At last the problems caused by sugar are starting to be recognised. For many years fat has been blamed for the rise in obesity and other health problems, but little attention has been paid to sugar. Unfortunately, when John Yudkin warned of the dangers of sugar in his book, Pure, White and Deadly, back in 1972, he was largely ignored.
If you ask most people if they eat a lot of sugar, they will say they don’t as they tend to think of grains in a bowl. But while sales of loose sugar have declined, our consumption has in fact trebled over the past 50 years. We are eating sugar but don’t realise it because it is hidden in prepared products, from soups and sauces to pizza, crisps, ready meals, bacon and bread. Each week the average Briton consumes well over 100 teaspoons of added sugar, often without knowing it.
Sometimes we are misled because the word ‘sugar’ does not appear on the label. Instead, manufacturers are cleverly using other names for what is basically sugar and often making it from healthy sounding foods, such as fruit, vegetables and milk. One of the worst offenders is corn. This seemingly innocent ingredient is transformed into high fructose corn syrup (HFCS) by the food industry, and because it is cheap to make, it is frequently used in ready prepared food.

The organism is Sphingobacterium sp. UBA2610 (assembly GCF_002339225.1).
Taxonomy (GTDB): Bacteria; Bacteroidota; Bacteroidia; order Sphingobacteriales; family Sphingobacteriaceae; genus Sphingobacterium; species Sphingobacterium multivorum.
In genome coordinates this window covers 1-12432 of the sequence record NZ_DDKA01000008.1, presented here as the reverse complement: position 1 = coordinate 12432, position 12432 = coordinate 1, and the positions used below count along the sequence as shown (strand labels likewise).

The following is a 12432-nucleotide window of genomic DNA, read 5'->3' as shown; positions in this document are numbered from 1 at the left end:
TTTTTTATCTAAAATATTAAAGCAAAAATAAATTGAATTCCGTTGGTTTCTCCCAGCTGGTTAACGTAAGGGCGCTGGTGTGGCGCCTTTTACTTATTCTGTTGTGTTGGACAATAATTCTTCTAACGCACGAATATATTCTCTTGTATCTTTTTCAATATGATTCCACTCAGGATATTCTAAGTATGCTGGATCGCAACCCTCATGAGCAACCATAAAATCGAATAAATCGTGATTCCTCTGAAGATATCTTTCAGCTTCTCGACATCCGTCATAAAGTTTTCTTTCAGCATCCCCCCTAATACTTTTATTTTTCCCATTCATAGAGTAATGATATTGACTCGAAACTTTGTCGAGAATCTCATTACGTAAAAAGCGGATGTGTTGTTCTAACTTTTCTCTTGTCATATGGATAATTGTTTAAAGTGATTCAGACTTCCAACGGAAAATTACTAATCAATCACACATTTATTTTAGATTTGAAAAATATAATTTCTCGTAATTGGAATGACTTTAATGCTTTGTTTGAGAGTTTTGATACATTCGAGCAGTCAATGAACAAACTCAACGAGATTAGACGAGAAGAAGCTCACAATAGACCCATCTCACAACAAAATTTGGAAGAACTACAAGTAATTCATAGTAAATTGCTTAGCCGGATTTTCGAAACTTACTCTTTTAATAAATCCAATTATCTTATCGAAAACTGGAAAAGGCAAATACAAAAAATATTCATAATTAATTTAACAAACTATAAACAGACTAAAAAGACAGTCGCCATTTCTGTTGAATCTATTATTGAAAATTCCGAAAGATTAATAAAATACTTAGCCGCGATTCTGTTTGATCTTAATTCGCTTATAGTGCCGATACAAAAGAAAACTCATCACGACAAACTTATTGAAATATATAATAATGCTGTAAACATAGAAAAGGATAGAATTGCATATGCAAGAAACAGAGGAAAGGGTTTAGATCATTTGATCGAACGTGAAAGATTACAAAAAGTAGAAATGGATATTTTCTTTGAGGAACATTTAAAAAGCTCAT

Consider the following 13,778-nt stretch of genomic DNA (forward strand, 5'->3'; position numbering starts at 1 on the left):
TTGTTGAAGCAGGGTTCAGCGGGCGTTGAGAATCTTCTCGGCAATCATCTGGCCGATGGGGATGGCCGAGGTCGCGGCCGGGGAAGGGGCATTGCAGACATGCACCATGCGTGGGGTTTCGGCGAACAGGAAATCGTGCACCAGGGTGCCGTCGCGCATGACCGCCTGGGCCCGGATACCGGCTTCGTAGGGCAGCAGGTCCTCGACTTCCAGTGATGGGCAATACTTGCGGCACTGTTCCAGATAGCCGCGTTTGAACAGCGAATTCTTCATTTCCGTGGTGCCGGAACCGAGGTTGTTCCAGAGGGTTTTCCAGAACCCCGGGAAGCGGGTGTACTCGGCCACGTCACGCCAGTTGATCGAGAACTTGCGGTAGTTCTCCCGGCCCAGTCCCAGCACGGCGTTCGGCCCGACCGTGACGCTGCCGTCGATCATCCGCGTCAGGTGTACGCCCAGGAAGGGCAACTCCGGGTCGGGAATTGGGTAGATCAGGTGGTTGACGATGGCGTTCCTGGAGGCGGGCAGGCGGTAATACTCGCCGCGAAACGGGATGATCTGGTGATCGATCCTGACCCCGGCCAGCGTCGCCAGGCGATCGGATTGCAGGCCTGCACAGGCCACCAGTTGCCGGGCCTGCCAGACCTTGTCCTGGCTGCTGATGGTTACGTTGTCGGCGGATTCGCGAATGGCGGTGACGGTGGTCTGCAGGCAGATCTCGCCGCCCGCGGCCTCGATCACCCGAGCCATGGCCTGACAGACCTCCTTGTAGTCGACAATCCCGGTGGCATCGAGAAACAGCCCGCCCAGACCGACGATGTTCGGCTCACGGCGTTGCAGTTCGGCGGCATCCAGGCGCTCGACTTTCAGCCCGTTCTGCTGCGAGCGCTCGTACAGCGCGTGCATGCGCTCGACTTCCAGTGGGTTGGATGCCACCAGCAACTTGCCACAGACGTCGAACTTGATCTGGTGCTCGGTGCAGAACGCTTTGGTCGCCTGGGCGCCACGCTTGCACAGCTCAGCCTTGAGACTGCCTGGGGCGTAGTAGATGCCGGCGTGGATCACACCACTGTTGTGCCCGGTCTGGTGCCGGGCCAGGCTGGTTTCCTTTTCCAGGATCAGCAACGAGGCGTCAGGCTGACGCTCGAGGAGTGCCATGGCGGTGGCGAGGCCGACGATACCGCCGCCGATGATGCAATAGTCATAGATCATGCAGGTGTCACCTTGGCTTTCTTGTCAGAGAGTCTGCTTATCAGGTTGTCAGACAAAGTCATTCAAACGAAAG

Many of the low-fat foods on the market have been adding to the problem as they are often manufactured with extra sugar to make them palatable. It’s the same with commercially produced ‘free-from’ foods: remove gluten and you need something to bind ingredients in bread and cakes, so extra sugar is used. Other forms of sugar, some of which are used as supposedly healthy alternatives to sugar, such as agave syrup, maple syrup and honey, are still made up of glucose and fructose. A simple sugar is a simple sugar and its consumption needs to be limited on a daily basis for our health’s sake.